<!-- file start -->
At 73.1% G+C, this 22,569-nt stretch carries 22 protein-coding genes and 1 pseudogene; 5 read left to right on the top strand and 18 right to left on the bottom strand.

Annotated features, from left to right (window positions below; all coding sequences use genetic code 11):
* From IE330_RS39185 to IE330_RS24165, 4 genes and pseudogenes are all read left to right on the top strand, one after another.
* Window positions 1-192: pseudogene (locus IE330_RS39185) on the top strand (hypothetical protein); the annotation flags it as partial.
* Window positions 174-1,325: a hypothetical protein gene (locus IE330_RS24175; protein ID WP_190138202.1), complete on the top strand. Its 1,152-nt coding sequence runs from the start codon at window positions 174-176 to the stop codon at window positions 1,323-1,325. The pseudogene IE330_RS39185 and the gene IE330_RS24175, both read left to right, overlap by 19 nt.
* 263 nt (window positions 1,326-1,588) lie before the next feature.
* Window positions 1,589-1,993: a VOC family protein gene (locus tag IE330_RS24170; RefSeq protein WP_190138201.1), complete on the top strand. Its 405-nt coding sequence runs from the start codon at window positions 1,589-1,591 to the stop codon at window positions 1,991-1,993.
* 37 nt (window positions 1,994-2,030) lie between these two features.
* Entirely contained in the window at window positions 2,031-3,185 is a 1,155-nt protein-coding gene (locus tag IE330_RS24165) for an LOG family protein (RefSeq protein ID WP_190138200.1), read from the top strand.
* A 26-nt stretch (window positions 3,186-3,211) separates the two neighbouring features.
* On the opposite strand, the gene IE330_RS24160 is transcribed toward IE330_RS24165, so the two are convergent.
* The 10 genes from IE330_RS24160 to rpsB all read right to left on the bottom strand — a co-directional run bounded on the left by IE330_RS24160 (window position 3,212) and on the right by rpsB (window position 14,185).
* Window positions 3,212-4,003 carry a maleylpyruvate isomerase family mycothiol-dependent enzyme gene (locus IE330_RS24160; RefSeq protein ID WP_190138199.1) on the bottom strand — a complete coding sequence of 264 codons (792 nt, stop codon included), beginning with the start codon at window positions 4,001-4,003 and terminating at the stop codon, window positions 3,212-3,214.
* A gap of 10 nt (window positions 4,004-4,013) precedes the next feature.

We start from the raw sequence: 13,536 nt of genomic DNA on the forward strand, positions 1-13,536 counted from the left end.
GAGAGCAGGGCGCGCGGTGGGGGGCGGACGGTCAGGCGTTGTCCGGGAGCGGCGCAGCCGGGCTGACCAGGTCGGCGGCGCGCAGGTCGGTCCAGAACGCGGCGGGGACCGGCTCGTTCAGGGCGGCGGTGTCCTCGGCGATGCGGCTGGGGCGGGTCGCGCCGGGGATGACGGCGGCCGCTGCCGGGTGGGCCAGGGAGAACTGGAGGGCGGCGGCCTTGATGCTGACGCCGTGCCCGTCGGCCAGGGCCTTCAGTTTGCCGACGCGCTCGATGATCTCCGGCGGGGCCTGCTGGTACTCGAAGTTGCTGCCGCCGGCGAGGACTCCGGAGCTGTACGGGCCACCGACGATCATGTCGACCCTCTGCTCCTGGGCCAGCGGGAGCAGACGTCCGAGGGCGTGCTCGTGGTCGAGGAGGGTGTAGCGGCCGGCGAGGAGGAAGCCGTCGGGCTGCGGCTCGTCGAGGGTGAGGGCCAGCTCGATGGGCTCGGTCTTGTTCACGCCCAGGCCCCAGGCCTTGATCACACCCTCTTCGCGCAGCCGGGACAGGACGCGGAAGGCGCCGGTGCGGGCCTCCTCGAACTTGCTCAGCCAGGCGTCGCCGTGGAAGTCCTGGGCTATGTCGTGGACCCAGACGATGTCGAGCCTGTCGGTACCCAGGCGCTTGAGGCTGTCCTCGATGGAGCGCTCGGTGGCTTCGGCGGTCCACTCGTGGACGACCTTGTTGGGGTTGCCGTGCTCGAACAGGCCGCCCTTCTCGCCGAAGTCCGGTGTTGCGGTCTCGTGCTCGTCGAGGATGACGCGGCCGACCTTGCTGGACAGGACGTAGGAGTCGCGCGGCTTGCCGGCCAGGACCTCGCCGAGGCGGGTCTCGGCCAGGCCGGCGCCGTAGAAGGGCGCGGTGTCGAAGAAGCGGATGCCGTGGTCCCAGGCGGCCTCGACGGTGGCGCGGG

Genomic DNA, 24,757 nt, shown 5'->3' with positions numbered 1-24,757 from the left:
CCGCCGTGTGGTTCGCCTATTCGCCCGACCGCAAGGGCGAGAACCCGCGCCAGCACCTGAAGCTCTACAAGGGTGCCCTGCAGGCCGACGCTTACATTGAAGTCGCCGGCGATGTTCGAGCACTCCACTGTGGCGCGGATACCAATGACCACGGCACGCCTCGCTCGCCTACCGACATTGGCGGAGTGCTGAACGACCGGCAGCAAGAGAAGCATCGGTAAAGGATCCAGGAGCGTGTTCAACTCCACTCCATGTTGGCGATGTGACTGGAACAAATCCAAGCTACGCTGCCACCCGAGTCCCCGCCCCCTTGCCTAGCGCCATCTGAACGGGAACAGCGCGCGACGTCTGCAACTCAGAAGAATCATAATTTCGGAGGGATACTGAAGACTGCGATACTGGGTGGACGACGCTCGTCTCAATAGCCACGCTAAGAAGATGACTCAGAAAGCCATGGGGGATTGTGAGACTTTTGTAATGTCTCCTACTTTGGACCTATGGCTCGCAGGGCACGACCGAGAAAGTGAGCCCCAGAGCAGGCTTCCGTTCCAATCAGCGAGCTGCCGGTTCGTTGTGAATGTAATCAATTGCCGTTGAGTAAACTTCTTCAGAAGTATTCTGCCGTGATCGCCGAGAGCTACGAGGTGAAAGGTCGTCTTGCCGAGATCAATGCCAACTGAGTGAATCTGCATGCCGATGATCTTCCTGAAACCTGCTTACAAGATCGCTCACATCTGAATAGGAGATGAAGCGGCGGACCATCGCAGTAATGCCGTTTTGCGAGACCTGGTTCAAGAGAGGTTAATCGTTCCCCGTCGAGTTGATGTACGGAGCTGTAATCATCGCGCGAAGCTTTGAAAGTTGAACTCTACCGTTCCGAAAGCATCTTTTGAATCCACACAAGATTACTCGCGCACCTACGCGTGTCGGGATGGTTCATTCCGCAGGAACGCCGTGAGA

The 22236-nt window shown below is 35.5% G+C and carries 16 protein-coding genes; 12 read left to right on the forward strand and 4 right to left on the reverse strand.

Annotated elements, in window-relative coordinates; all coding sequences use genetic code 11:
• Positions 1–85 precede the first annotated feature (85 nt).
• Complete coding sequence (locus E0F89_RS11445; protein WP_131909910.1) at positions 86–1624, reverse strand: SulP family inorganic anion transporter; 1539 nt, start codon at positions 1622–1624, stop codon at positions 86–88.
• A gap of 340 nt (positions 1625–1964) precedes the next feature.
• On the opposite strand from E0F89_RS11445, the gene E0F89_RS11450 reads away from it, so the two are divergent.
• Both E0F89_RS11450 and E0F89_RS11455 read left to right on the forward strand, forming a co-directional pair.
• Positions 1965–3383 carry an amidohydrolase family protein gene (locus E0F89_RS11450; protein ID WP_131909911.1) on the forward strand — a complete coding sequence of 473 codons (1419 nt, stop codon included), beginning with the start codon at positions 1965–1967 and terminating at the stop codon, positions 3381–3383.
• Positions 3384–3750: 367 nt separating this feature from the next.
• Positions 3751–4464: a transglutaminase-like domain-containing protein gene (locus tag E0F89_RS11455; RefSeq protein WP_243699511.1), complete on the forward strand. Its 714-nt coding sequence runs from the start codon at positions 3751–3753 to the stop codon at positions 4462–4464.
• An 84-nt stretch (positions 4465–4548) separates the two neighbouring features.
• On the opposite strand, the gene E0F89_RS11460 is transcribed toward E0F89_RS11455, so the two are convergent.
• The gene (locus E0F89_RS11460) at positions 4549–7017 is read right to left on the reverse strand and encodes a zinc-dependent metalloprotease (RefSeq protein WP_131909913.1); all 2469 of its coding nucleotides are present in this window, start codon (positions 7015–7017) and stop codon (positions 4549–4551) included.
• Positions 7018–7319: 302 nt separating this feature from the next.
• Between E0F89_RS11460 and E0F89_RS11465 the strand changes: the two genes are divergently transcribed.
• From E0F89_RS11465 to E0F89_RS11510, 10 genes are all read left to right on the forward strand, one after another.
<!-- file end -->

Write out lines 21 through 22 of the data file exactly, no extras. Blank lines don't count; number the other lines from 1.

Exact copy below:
• Positions 1–85 precede the first annotated feature (85 nt).
• Complete coding sequence (locus E0F89_RS11445; protein WP_131909910.1) at positions 86–1624, reverse strand: SulP family inorganic anion transporter; 1539 nt, start codon at positions 1622–1624, stop codon at positions 86–88.